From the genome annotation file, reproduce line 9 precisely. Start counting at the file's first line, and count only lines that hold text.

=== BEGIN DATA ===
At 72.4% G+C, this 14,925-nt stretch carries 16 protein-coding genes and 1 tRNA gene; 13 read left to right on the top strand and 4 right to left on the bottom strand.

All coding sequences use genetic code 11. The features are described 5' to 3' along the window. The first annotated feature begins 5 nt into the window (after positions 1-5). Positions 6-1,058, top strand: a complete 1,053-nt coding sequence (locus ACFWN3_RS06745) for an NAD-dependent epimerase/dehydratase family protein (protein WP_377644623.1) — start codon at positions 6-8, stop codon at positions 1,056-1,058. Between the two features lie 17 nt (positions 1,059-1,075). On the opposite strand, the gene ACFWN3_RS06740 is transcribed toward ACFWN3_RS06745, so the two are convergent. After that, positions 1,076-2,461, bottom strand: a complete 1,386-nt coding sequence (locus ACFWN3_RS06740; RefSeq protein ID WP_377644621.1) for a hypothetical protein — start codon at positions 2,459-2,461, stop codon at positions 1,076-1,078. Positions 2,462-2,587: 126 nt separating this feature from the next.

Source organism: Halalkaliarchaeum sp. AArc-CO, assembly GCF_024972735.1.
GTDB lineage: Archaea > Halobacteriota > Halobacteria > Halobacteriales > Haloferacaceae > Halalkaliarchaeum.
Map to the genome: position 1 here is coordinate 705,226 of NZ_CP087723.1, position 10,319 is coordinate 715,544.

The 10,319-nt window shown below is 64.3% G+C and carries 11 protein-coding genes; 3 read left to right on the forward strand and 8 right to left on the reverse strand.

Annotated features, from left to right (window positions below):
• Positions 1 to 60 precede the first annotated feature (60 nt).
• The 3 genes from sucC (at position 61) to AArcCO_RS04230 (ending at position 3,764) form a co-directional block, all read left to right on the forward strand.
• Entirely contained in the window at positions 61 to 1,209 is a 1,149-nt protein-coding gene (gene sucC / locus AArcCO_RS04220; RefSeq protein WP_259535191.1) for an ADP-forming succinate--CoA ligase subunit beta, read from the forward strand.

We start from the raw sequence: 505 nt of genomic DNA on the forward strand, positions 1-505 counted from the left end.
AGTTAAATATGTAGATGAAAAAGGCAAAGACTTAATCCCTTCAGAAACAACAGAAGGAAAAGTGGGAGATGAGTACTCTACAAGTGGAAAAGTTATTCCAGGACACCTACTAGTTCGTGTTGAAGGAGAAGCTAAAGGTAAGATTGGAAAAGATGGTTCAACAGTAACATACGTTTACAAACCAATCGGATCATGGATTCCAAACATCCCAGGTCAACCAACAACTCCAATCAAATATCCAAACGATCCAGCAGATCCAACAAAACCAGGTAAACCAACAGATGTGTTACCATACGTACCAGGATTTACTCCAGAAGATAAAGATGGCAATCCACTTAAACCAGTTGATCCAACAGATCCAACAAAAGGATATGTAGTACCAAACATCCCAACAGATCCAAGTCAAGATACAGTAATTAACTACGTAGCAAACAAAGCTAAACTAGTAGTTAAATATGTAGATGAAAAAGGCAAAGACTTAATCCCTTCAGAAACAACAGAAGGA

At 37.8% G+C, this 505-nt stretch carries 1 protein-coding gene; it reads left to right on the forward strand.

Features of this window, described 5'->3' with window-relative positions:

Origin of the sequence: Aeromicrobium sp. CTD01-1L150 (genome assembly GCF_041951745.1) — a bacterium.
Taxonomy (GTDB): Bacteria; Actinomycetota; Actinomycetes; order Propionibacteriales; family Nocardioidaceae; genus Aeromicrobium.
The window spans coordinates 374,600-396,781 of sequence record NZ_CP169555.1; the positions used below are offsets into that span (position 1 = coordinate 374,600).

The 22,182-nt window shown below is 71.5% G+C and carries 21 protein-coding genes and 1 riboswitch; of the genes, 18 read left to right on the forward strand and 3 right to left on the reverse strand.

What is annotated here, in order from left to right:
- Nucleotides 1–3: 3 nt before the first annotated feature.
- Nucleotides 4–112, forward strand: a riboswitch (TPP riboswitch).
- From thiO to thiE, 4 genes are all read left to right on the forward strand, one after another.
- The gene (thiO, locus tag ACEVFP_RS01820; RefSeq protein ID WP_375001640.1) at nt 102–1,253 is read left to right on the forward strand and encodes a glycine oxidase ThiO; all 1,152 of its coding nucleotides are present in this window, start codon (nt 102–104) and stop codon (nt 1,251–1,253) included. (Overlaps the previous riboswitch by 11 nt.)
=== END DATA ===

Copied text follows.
• The 3 genes from sucC (at position 61) to AArcCO_RS04230 (ending at position 3,764) form a co-directional block, all read left to right on the forward strand.